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Yes, there’s still plenty of time to get your picks in, I’m just posting mine early to set a good example and let y’all know I’m serious about doing this and actually tracking results. So, there’s around 300 players enshrined in Cooperstown and by my count there’s close to five dozen who shouldn’t be anywhere near the place without buying a ticket. But who are the worst of the worst? The guys that just make me want to punch someone (most likely Frankie Frisch) for their odious presence in the storied institution. You can pick ten players and five non-players (I’ll admit to slacking on the latter, but I did come up with a couple that were so vile they stood out from a crowd of lowlifes and conmen (otherwise know as “owners”). Anyway in no particular order:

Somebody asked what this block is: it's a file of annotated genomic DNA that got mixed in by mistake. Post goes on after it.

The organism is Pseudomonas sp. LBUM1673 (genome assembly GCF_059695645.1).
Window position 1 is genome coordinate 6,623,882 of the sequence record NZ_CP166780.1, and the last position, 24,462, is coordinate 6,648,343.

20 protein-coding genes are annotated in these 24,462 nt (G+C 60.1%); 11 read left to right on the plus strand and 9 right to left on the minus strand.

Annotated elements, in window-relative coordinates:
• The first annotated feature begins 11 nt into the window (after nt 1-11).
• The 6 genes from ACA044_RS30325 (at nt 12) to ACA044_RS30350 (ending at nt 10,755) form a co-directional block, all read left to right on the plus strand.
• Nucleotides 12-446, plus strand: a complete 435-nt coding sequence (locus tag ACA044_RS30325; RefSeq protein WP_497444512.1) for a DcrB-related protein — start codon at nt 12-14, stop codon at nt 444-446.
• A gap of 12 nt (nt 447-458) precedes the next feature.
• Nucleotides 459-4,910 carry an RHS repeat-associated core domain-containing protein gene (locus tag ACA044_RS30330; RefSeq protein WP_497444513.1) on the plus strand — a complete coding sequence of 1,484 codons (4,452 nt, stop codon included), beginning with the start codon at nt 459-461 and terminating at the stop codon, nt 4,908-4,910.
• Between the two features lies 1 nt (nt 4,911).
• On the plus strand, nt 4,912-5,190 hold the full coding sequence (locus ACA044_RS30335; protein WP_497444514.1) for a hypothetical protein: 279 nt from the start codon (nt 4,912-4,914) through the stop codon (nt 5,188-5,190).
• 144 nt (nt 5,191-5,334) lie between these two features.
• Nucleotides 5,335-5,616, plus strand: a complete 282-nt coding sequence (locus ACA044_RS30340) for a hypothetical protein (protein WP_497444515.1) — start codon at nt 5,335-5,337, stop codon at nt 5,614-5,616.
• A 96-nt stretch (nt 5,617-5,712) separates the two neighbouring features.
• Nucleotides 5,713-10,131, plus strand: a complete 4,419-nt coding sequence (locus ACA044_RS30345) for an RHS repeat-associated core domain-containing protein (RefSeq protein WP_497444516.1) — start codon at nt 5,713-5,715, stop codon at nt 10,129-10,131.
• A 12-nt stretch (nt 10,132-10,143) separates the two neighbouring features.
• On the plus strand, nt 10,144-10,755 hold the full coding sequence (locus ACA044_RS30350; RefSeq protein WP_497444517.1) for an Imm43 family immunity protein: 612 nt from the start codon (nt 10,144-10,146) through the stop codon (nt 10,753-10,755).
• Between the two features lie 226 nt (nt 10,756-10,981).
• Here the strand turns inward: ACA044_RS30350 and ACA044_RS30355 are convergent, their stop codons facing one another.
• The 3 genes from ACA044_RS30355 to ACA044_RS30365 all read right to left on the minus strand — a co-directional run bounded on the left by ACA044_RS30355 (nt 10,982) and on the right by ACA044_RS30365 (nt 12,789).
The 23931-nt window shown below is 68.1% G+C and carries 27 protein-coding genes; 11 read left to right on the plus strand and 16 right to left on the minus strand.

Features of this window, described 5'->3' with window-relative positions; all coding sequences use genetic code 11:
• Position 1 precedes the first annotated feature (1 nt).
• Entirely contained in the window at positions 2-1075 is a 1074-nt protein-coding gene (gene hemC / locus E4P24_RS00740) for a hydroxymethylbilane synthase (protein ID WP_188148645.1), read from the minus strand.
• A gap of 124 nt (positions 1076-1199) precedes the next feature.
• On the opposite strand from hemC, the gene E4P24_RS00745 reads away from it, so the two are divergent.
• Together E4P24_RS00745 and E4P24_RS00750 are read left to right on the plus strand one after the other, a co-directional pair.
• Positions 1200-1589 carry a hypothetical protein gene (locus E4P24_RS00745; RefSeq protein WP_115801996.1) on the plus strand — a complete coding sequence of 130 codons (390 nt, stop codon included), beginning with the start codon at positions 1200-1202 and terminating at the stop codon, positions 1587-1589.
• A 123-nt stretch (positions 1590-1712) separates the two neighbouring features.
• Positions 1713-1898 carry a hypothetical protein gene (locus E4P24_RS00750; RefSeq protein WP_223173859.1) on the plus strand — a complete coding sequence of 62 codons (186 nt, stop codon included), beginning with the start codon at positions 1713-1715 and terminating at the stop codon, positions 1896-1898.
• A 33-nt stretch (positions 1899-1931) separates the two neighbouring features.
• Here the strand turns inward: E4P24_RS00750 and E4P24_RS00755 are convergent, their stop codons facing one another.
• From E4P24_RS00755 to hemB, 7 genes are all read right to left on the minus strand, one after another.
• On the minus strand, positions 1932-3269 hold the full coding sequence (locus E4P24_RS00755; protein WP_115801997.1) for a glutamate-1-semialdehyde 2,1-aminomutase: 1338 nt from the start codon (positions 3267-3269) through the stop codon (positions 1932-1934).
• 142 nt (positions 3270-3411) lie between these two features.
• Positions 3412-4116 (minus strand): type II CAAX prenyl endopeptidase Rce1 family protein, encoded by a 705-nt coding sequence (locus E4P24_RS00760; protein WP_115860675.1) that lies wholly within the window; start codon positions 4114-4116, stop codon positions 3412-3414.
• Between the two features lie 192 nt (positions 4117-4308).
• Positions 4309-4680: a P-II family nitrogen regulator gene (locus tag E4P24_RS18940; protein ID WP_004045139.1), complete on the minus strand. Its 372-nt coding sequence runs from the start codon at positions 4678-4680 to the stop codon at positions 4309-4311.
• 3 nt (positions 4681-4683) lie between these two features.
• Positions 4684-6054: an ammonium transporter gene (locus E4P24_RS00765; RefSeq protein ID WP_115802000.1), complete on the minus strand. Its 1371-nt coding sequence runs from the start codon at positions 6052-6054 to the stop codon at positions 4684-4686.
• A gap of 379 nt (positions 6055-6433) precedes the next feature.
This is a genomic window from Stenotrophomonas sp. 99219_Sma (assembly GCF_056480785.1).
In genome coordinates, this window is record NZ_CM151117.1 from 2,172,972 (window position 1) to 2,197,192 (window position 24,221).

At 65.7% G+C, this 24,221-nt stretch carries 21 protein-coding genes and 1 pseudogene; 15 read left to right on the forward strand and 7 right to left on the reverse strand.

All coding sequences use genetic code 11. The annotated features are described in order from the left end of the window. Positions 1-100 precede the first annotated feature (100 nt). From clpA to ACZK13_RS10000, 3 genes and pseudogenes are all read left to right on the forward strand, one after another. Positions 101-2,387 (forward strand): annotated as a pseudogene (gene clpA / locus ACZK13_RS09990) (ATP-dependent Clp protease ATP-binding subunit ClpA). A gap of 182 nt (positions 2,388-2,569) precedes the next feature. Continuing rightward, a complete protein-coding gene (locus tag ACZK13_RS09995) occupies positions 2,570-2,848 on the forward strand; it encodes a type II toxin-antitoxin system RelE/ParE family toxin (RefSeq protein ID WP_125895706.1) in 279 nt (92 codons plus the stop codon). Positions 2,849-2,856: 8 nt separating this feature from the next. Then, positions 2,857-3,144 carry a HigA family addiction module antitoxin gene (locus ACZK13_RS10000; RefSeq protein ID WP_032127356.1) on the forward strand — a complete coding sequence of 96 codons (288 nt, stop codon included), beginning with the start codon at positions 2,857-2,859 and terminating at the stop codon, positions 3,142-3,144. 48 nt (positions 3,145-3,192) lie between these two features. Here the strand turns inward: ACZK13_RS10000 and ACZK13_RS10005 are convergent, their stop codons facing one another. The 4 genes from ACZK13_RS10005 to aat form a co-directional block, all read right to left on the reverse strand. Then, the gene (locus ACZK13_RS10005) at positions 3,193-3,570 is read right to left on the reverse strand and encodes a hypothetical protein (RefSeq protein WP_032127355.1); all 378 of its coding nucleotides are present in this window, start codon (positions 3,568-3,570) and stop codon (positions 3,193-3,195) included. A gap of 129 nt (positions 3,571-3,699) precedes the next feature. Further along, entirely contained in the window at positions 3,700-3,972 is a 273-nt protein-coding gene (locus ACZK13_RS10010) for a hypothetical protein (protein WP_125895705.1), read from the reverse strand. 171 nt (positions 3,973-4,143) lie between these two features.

C – Rick Ferrell: By all accounts a very nice man, he wasn’t the best player in baseball, wasn’t the best in his league, wasn’t the best at his position, wasn’t the best on his team. Oh hells bells, he wasn’t even the best in his immediate family, his brother was way better. The Veterans Committee made it a point of throwing good ol’ Rick a bone with a vote or two every year so he wouldn’t feel bad. Then one year nine guys did it at the same time and he got in.
CF – Lloyd Waner: His brother Paul is a bonafide HOFr, Lloyd amassed an impressive 2400+ hits during his career. Unfortunately only 598 of those drove in runs and only 27 cleared the fences. Yes, that’s right, under 600 career RBIs and less  than 30 HRs. Those look like totals for someone who played in the 1870s, not the 1930s. Get the hell outta here.